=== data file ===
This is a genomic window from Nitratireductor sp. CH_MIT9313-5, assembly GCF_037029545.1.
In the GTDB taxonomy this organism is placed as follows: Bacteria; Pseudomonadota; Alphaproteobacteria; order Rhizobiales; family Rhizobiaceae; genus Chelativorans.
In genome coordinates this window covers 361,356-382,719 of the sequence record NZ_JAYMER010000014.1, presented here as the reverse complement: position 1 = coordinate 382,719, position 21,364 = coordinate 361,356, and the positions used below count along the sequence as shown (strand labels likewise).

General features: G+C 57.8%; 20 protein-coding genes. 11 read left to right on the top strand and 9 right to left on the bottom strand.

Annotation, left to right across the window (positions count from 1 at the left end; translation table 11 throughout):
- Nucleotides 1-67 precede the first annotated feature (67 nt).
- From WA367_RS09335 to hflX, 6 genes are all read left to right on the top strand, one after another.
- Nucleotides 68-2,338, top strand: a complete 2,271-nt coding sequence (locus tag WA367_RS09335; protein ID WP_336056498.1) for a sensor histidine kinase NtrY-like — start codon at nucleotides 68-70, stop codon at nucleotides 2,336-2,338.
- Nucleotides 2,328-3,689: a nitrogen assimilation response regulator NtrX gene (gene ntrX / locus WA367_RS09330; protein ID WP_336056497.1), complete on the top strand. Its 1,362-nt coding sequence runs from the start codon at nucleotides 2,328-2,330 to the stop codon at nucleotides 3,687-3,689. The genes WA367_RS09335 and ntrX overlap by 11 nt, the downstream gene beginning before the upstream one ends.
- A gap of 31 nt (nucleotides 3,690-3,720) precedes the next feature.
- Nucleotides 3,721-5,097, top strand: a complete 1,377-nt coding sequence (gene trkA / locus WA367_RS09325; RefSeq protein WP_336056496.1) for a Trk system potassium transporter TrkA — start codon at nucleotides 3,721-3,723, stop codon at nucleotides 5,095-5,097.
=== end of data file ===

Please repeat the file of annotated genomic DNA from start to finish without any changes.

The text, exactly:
This is a genomic window from Nitratireductor sp. CH_MIT9313-5, assembly GCF_037029545.1.
In the GTDB taxonomy this organism is placed as follows: Bacteria; Pseudomonadota; Alphaproteobacteria; order Rhizobiales; family Rhizobiaceae; genus Chelativorans.
In genome coordinates this window covers 361,356-382,719 of the sequence record NZ_JAYMER010000014.1, presented here as the reverse complement: position 1 = coordinate 382,719, position 21,364 = coordinate 361,356, and the positions used below count along the sequence as shown (strand labels likewise).

General features: G+C 57.8%; 20 protein-coding genes. 11 read left to right on the top strand and 9 right to left on the bottom strand.

Annotation, left to right across the window (positions count from 1 at the left end; translation table 11 throughout):
- Nucleotides 1-67 precede the first annotated feature (67 nt).
- From WA367_RS09335 to hflX, 6 genes are all read left to right on the top strand, one after another.
- Nucleotides 68-2,338, top strand: a complete 2,271-nt coding sequence (locus tag WA367_RS09335; protein ID WP_336056498.1) for a sensor histidine kinase NtrY-like — start codon at nucleotides 68-70, stop codon at nucleotides 2,336-2,338.
- Nucleotides 2,328-3,689: a nitrogen assimilation response regulator NtrX gene (gene ntrX / locus WA367_RS09330; protein ID WP_336056497.1), complete on the top strand. Its 1,362-nt coding sequence runs from the start codon at nucleotides 2,328-2,330 to the stop codon at nucleotides 3,687-3,689. The genes WA367_RS09335 and ntrX overlap by 11 nt, the downstream gene beginning before the upstream one ends.
- A gap of 31 nt (nucleotides 3,690-3,720) precedes the next feature.
- Nucleotides 3,721-5,097, top strand: a complete 1,377-nt coding sequence (gene trkA / locus WA367_RS09325; RefSeq protein WP_336056496.1) for a Trk system potassium transporter TrkA — start codon at nucleotides 3,721-3,723, stop codon at nucleotides 5,095-5,097.